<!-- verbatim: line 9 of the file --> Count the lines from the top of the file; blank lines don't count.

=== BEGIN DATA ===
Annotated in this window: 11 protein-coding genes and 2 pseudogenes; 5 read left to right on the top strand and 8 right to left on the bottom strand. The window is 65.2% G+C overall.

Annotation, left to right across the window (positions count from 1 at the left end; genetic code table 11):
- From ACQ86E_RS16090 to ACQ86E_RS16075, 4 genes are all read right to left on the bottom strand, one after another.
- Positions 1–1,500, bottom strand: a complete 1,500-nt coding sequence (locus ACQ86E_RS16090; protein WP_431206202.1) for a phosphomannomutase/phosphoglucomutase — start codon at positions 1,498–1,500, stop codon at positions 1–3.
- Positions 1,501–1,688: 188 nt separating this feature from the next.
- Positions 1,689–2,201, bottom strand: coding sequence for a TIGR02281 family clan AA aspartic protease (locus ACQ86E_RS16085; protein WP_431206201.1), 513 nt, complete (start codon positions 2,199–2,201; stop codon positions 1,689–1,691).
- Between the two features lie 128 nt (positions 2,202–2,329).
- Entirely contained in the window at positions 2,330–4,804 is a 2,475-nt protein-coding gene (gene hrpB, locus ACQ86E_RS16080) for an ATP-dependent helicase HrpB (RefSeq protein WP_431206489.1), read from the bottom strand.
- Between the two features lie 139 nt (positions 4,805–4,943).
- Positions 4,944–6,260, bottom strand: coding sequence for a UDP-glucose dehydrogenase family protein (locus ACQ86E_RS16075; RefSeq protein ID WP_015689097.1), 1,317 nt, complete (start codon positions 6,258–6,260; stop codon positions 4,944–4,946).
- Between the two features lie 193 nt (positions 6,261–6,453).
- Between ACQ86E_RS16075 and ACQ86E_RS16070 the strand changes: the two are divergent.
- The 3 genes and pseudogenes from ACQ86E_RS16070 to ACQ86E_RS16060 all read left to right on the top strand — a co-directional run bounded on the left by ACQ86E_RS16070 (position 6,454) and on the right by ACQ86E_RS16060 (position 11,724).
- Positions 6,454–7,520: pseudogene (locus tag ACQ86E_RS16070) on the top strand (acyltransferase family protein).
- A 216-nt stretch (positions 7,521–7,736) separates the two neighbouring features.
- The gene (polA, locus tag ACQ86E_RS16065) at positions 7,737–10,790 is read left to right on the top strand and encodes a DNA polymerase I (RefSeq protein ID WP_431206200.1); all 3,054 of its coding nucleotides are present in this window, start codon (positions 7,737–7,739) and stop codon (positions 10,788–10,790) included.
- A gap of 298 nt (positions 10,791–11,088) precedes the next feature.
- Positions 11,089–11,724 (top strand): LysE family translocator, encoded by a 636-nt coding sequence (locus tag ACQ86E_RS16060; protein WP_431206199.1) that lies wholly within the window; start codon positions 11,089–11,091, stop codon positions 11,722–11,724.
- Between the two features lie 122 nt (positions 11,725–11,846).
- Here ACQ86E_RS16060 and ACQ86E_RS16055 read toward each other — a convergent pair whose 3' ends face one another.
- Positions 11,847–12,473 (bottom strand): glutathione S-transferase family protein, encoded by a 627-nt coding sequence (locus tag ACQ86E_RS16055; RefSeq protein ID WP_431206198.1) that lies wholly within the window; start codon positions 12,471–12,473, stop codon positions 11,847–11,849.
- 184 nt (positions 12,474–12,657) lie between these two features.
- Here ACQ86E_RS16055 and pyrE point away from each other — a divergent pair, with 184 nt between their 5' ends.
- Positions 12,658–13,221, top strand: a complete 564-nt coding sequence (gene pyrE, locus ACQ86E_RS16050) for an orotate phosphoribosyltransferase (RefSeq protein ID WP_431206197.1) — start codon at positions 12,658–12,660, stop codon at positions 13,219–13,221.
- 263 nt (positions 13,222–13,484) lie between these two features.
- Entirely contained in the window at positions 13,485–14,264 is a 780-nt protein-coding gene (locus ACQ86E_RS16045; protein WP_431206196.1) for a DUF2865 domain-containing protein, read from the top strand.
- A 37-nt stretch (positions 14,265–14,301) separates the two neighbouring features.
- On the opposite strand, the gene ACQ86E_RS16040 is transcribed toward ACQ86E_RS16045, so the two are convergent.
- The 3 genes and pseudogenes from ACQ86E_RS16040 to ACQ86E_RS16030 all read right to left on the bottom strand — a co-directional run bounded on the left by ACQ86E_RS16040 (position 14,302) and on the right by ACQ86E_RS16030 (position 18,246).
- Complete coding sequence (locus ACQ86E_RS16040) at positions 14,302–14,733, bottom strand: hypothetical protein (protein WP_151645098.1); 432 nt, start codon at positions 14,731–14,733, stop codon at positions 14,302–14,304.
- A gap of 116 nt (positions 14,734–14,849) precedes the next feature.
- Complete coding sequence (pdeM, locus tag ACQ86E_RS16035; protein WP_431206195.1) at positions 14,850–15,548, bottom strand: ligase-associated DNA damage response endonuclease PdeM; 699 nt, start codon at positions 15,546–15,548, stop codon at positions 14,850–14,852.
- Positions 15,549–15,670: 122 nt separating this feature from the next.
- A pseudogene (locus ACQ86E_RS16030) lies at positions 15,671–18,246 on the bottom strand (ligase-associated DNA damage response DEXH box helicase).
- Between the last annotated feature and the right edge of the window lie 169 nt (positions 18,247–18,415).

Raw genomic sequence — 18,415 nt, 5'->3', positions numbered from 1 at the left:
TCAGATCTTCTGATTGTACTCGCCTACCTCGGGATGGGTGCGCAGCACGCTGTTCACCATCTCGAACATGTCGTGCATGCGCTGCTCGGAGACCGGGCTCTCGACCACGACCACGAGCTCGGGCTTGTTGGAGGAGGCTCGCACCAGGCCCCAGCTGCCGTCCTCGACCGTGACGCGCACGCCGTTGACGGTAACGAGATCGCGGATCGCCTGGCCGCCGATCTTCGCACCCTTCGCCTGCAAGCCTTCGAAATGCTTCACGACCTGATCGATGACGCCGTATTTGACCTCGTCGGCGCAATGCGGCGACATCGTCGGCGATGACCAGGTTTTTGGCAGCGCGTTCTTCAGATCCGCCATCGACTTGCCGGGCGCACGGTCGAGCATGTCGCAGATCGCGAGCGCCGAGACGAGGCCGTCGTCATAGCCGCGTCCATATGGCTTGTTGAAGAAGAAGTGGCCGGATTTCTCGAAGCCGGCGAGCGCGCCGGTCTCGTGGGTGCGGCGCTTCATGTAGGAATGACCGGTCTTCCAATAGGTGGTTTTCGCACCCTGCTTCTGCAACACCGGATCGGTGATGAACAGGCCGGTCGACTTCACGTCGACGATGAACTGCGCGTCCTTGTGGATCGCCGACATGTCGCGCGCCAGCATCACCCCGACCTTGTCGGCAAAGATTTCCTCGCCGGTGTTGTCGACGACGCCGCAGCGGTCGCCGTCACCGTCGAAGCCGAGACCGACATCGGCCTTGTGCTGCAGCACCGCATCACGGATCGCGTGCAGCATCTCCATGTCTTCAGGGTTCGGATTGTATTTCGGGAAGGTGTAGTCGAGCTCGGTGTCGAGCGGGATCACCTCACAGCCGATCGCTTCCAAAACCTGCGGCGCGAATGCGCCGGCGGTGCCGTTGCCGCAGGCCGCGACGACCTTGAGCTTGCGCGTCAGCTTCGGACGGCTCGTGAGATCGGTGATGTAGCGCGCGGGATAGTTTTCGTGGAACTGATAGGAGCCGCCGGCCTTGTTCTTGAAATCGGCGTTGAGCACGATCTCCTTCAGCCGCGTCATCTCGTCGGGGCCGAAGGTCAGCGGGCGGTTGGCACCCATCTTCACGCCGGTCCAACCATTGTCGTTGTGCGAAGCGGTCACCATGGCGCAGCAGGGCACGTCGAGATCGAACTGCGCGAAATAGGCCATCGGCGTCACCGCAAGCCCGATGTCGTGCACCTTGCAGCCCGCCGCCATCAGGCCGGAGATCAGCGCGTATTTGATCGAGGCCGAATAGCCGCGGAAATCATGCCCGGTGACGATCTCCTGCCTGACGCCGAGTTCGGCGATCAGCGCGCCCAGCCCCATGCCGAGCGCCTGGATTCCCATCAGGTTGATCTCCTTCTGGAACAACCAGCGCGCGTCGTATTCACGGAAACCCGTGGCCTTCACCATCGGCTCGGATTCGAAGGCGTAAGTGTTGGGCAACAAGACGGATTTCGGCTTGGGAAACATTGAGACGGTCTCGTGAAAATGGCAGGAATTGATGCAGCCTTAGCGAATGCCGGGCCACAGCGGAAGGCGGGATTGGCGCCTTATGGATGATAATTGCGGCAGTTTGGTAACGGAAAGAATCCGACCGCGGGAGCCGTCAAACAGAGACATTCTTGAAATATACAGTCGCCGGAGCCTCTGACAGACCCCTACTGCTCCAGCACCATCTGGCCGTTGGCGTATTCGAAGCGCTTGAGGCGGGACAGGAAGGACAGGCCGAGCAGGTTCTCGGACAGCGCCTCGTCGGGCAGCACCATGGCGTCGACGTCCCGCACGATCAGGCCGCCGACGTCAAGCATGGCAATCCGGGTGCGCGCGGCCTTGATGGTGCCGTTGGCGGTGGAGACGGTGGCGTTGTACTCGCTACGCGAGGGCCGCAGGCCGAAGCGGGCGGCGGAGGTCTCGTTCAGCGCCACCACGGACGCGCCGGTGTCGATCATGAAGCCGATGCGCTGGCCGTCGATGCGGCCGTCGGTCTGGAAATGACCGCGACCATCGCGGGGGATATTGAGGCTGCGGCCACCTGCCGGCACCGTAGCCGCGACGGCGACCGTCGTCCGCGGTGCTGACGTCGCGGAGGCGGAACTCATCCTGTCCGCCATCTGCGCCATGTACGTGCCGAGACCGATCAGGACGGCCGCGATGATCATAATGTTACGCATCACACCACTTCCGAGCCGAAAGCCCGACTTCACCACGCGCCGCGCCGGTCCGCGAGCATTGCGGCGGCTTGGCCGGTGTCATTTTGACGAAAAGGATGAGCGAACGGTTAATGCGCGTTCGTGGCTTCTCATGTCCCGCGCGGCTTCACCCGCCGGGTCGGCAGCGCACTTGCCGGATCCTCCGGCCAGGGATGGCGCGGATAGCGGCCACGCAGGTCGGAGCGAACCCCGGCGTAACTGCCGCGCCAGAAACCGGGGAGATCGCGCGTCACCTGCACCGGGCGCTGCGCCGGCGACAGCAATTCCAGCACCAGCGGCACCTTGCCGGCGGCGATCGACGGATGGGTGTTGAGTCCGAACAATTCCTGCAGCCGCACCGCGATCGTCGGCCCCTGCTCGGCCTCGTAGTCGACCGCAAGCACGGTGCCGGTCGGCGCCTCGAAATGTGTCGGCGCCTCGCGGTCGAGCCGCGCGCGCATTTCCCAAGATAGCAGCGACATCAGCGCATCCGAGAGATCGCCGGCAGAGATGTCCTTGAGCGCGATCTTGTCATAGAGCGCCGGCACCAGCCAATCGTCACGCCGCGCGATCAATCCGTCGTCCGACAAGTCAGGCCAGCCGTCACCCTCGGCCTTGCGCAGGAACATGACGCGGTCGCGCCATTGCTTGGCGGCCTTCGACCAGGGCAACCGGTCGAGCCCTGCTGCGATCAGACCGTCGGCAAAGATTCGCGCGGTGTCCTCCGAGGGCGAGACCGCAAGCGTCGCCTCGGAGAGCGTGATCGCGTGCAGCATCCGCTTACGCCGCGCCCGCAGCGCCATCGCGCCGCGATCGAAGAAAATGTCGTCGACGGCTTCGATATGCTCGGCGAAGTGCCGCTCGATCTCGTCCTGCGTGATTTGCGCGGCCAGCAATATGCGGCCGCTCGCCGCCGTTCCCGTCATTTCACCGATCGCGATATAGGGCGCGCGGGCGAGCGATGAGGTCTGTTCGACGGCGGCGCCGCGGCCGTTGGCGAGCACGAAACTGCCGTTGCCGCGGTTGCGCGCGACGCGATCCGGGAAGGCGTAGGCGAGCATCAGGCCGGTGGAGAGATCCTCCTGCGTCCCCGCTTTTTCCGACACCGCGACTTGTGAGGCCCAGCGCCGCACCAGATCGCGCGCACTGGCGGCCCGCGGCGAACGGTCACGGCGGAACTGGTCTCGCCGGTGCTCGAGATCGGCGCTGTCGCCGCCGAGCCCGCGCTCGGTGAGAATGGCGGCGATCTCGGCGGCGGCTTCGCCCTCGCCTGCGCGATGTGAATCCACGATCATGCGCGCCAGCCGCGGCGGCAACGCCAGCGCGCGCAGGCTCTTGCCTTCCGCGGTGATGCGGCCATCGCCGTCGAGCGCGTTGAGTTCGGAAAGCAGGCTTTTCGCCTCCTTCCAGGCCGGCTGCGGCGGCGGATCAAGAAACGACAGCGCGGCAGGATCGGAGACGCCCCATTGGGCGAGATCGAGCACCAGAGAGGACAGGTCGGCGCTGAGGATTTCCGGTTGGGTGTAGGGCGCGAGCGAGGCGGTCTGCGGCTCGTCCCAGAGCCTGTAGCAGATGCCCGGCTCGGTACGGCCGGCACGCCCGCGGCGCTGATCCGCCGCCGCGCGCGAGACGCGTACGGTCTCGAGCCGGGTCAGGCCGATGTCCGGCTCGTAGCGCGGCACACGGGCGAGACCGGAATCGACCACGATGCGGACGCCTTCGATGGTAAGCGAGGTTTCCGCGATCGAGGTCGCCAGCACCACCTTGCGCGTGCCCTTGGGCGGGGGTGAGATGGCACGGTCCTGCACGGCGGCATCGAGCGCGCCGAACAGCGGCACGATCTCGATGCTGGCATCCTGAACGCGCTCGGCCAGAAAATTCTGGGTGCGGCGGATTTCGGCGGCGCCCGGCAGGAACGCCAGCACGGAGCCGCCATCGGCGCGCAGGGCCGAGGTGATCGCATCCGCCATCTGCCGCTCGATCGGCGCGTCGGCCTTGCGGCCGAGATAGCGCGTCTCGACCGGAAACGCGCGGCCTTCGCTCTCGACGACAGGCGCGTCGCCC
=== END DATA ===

- Between the two features lie 139 nt (positions 4,805–4,943).